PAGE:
At the end of last week, one of the DNRF’s newest Centers of Excellence, the Center for Visualizing Catalytic Processes (VISION), could finally officially celebrate the center’s opening, which had been postponed from last year. The opening was observed with Professor Stig Helveg’s inaugural lecture “Images, atoms and sustainability: Towards a new paradigm” at DTU. VISION opened in March 2020, when the whole country was in lockdown. Nevertheless, it has been working full force ever since, with a focus on catalytic processes, which are needed to tackle the great environmental challenges of our time.
The Lyngby campus at DTU provided the setting on Thursday, September 16, 2021, for Professor Stig Helveg’s inaugural lecture “Images, atoms and sustainability: Towards a new paradigm.” The event was held in honor of Helveg’s appointment as a professor at DTU as well as to mark the opening of the Center for Visualizing Catalytic Processes (VISION), where Professor Helveg is head of center. The center was opened in March 2020, when Denmark was in lockdown because of Covid-19. The center aims to fight the central environmental challenges by improving our understanding of catalytic processes.
The combined event was opened by head of department at DTU Physics, Jane Hvolbæk Nielsen, who welcomed the guests, and then introduced Professor Helveg by talking about his professional background, which, among other things, includes almost 100 scientific publications, international collaborations, and research prizes. Afterward, the rector of DTU, Claus Nielsen, took the stage and noted:
“Due to Covid-19 we have been delayed several times in celebrating the Center of Excellence, but it is never too late. Congratulations to you all! A special thanks to the Danish National Research Foundation – without your donation we wouldn’t be here today.”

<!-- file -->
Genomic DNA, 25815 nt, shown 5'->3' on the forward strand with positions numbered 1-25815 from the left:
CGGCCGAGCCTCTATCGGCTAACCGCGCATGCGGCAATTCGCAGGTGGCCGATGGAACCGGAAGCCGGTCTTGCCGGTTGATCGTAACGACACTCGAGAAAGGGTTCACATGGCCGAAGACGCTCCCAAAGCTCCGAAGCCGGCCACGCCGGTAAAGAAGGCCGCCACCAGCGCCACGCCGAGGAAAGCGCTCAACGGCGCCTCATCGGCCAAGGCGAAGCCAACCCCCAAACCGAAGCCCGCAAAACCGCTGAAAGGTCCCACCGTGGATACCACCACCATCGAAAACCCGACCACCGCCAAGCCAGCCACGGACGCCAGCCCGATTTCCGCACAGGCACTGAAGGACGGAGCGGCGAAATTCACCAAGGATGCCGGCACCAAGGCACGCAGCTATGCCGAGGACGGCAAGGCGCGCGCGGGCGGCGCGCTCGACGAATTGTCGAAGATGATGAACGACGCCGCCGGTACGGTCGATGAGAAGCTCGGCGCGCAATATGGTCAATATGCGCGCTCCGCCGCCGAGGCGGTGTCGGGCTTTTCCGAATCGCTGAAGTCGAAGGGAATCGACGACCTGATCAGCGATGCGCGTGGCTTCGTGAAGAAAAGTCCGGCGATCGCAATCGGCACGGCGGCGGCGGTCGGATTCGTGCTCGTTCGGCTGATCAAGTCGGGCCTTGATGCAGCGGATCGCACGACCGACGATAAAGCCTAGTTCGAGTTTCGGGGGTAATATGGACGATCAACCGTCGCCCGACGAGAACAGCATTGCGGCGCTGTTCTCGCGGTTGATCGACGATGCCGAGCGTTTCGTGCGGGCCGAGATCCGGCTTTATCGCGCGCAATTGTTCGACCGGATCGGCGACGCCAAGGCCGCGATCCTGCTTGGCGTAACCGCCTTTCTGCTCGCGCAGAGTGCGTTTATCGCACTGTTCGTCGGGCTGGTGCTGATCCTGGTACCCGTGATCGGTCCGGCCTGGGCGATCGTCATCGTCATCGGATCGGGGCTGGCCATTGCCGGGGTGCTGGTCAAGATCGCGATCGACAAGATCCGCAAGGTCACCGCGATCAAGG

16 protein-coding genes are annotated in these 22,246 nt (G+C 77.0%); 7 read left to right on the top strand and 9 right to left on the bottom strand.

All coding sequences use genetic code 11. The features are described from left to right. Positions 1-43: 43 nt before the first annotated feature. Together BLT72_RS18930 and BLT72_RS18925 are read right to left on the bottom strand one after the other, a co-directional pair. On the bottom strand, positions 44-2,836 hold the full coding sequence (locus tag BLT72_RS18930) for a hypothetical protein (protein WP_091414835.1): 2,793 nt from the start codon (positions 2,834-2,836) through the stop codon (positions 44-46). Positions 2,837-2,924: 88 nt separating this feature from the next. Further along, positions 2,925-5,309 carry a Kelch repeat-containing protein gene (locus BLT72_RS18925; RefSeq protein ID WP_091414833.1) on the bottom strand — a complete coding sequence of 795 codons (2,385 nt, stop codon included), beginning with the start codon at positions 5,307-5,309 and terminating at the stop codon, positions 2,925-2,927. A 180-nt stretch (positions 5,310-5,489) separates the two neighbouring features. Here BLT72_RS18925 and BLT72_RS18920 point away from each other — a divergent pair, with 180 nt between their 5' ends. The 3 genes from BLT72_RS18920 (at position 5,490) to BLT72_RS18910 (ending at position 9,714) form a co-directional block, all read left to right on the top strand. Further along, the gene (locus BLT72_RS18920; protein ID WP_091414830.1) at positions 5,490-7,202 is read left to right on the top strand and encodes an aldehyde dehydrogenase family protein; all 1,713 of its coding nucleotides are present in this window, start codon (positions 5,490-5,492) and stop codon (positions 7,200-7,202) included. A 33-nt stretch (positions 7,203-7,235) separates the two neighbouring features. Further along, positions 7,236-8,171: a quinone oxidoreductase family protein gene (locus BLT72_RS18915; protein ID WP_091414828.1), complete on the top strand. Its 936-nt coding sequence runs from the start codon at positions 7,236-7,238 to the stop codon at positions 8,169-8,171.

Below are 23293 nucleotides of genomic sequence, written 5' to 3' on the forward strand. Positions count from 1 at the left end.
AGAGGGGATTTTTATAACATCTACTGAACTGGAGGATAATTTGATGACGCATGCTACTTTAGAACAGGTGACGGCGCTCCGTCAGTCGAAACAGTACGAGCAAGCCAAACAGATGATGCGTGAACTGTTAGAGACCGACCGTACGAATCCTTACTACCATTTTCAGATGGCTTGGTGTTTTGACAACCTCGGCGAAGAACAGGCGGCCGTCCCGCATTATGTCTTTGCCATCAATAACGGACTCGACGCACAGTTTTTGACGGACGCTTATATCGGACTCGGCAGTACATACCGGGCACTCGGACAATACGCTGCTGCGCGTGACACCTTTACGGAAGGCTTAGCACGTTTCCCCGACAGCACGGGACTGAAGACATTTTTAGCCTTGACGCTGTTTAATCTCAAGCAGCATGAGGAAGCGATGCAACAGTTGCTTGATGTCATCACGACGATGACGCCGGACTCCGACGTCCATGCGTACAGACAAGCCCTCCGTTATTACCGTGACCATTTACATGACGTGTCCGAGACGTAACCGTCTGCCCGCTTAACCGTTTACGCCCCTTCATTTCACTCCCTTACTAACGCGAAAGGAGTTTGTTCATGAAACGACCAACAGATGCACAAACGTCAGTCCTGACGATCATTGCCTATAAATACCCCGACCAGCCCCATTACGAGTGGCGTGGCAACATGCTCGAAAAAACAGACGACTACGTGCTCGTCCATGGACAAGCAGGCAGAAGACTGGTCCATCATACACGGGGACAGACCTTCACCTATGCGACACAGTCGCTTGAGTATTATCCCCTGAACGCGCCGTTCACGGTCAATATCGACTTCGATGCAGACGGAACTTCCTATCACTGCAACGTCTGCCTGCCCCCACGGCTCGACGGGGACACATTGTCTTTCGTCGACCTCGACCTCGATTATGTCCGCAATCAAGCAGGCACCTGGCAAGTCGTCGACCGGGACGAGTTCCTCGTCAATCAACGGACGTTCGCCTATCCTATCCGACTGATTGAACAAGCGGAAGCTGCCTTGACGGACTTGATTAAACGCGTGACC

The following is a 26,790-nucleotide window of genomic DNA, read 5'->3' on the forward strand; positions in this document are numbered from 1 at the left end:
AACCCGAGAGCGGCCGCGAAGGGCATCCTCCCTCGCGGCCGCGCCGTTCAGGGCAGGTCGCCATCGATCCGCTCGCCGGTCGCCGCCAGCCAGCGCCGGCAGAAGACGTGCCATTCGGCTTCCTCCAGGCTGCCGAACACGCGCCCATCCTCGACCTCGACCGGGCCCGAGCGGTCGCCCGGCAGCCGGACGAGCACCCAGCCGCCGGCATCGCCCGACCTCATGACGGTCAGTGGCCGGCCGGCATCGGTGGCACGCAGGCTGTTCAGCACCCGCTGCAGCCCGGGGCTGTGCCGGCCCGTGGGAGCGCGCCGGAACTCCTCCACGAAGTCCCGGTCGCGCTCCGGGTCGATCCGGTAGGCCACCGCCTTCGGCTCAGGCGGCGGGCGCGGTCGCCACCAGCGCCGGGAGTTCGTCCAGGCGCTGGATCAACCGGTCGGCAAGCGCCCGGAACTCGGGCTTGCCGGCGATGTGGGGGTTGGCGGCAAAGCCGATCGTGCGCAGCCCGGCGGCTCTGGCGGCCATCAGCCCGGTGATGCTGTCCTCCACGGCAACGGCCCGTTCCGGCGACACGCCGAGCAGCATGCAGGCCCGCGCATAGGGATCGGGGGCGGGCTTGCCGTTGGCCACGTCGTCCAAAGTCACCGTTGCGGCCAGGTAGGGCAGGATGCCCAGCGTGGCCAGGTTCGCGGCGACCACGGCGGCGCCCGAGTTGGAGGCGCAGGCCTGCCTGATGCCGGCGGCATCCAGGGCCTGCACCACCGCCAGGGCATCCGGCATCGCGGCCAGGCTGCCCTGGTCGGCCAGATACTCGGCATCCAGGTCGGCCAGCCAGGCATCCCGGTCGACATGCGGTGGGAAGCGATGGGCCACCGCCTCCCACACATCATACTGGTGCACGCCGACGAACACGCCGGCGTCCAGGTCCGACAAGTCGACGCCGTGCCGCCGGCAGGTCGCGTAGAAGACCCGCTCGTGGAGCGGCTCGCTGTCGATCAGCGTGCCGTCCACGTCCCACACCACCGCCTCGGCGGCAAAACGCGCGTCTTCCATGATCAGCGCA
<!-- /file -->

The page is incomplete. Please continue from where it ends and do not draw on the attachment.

Later, the DNRF’s board chair, Professor Jens Kehlet Nørskov, told the audience:
“I’m here to remind you that we are not just celebrating Stig and his lecture, but also the opening of VISION. Congratulations to the whole team – because it is a team effort. We look forward to following the work of this center, and now the rest is up to you. Good luck to you!”
After some further introductions, Professor Helveg started out by thanking the three speakers and the Danish National Research Foundation; he also thanked the members of the audience for attending the opening. He then moved on to the topic of the day:
“Our modern society relies on fuels and chemicals, which to a large degree are based on fossil resources. So one contribution we can make to changing this situation is to replace industrial processes with resources that rely on sustainable substances and energy. The magic trick is to take these sustainable resources and turn them into the commodities we need – and this magic trick is catalysis. So our task is to find and develop new catalytic processes.”
Professor Helveg then moved on to what catalytic:
“In a nutshell it is a surface phenomenon; it is the ability to convert molecules at lower energy cost.”
Professor Helveg also talked about a new electron microscope that will enable the center’s staff to visualize individual nanoparticles in catalysts used to accelerate chemical processes without being consumed by them. The unique electron microscope will be created by combining a range of new technologies in the near future at DTU. Once the individual atoms in nanoparticles can be identified, the next step will be to determine their catalytic properties. If this succeeds, there will be a paradigm shift within catalytic research.
The lecture was followed by a Q&A from the guests followed by a reception.